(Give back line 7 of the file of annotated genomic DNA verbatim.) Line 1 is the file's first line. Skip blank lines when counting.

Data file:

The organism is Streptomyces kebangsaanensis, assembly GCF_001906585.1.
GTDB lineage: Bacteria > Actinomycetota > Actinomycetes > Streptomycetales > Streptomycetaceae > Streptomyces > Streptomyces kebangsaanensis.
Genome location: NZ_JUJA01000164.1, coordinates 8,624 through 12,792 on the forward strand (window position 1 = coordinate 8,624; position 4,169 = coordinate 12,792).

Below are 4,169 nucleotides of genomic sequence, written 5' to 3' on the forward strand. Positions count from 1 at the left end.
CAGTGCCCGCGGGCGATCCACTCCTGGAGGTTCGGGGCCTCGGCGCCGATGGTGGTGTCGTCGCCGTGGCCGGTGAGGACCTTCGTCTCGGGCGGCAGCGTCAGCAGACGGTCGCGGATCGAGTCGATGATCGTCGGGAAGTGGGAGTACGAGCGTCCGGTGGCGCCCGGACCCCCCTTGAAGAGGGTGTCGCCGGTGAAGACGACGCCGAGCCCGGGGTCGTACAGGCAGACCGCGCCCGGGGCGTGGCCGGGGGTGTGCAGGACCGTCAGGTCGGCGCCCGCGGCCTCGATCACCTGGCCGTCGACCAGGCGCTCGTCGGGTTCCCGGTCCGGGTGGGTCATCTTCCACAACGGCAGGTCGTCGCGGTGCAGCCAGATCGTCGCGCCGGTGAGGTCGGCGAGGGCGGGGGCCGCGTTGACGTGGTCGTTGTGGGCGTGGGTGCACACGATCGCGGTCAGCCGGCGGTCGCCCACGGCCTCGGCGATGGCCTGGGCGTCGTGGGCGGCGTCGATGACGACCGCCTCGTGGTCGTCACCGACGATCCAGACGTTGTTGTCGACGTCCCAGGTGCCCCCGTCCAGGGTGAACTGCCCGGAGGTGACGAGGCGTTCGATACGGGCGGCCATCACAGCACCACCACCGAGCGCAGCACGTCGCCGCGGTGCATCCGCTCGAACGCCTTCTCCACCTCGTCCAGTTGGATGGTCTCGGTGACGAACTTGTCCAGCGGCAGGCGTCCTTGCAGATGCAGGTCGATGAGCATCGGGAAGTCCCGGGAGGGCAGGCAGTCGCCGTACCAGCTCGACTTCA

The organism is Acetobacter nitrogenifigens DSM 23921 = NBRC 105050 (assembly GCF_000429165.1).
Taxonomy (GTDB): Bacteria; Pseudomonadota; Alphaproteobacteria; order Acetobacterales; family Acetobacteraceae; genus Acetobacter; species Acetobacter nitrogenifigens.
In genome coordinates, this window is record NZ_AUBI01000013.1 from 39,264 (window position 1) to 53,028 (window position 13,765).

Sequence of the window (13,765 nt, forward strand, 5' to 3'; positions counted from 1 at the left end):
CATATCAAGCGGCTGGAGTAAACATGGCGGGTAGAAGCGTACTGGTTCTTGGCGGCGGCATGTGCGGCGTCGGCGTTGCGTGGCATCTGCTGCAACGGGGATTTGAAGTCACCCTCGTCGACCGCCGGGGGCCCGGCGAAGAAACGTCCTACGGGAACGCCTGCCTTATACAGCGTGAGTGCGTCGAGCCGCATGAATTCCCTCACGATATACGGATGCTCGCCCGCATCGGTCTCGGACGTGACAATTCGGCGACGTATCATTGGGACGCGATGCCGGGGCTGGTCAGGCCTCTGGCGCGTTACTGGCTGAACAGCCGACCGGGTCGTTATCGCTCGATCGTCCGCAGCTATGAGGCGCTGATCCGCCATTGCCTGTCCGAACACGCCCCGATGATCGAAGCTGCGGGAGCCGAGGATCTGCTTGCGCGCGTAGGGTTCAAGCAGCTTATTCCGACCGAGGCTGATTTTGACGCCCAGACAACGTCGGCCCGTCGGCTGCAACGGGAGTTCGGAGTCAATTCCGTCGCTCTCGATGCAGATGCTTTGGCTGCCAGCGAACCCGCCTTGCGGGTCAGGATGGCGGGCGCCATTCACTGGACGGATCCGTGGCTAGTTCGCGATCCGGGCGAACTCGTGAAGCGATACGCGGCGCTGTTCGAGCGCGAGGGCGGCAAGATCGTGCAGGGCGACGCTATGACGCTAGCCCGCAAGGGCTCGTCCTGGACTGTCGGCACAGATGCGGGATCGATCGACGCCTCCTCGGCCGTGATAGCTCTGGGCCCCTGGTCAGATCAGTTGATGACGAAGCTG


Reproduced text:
Taxonomy (GTDB): Bacteria; Pseudomonadota; Alphaproteobacteria; order Acetobacterales; family Acetobacteraceae; genus Acetobacter; species Acetobacter nitrogenifigens.